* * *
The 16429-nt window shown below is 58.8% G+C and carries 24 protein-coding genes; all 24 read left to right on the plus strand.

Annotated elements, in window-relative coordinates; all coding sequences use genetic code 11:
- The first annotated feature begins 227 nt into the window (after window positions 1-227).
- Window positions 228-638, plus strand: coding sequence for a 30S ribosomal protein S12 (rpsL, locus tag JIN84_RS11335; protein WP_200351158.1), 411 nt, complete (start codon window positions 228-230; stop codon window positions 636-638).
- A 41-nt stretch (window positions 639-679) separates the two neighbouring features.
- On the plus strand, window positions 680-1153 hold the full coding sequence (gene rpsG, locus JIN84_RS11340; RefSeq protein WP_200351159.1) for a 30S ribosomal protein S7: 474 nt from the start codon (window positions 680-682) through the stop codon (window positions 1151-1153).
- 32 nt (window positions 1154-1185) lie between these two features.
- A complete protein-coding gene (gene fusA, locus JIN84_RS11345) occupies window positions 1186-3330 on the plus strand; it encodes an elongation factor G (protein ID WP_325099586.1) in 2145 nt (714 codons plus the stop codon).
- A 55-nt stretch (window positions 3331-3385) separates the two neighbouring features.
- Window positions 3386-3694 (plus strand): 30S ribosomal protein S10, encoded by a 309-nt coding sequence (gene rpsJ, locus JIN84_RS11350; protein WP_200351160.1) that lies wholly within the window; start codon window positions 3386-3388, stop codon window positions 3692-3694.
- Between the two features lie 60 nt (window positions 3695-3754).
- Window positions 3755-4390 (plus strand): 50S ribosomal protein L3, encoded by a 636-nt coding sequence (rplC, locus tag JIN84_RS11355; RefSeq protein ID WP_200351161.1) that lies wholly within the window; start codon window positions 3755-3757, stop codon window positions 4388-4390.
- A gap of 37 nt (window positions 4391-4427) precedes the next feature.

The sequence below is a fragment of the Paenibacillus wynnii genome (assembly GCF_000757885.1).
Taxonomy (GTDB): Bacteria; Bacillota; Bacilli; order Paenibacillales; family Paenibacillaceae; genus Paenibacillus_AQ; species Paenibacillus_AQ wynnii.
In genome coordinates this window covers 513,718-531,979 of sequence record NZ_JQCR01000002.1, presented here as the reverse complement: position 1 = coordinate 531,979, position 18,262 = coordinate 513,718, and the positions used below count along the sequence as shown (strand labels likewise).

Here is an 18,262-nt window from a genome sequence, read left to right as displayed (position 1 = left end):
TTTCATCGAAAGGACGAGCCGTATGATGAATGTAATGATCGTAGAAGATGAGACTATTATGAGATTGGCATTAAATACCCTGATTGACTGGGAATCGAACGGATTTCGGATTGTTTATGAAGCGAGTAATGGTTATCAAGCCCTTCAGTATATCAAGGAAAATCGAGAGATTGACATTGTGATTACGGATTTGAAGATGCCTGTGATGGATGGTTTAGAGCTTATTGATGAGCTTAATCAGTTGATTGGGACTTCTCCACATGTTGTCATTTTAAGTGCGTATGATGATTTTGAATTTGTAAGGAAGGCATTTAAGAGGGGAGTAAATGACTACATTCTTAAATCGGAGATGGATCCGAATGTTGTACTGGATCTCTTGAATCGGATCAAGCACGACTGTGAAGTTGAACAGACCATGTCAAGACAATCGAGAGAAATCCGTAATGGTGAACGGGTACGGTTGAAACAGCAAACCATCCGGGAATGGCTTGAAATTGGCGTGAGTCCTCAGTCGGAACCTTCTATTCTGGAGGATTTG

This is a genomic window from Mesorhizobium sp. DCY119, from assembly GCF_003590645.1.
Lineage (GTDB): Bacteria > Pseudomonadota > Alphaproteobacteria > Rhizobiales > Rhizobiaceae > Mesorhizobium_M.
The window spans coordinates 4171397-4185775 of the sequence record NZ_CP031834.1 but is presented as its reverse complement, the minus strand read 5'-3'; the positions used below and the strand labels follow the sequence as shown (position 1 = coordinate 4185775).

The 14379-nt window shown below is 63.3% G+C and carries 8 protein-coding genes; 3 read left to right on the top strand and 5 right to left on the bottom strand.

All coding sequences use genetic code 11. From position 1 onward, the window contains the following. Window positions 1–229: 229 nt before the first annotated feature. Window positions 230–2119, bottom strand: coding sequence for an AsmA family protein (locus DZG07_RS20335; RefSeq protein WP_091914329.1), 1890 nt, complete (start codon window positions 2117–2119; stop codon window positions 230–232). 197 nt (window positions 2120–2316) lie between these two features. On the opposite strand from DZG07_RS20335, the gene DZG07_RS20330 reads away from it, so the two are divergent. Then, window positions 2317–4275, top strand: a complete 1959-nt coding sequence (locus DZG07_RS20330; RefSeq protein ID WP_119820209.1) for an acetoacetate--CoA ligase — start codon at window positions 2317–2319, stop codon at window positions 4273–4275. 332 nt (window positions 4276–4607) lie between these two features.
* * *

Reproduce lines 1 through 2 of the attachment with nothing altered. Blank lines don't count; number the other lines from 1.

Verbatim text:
The 16429-nt window shown below is 58.8% G+C and carries 24 protein-coding genes; all 24 read left to right on the plus strand.

Annotated elements, in window-relative coordinates; all coding sequences use genetic code 11: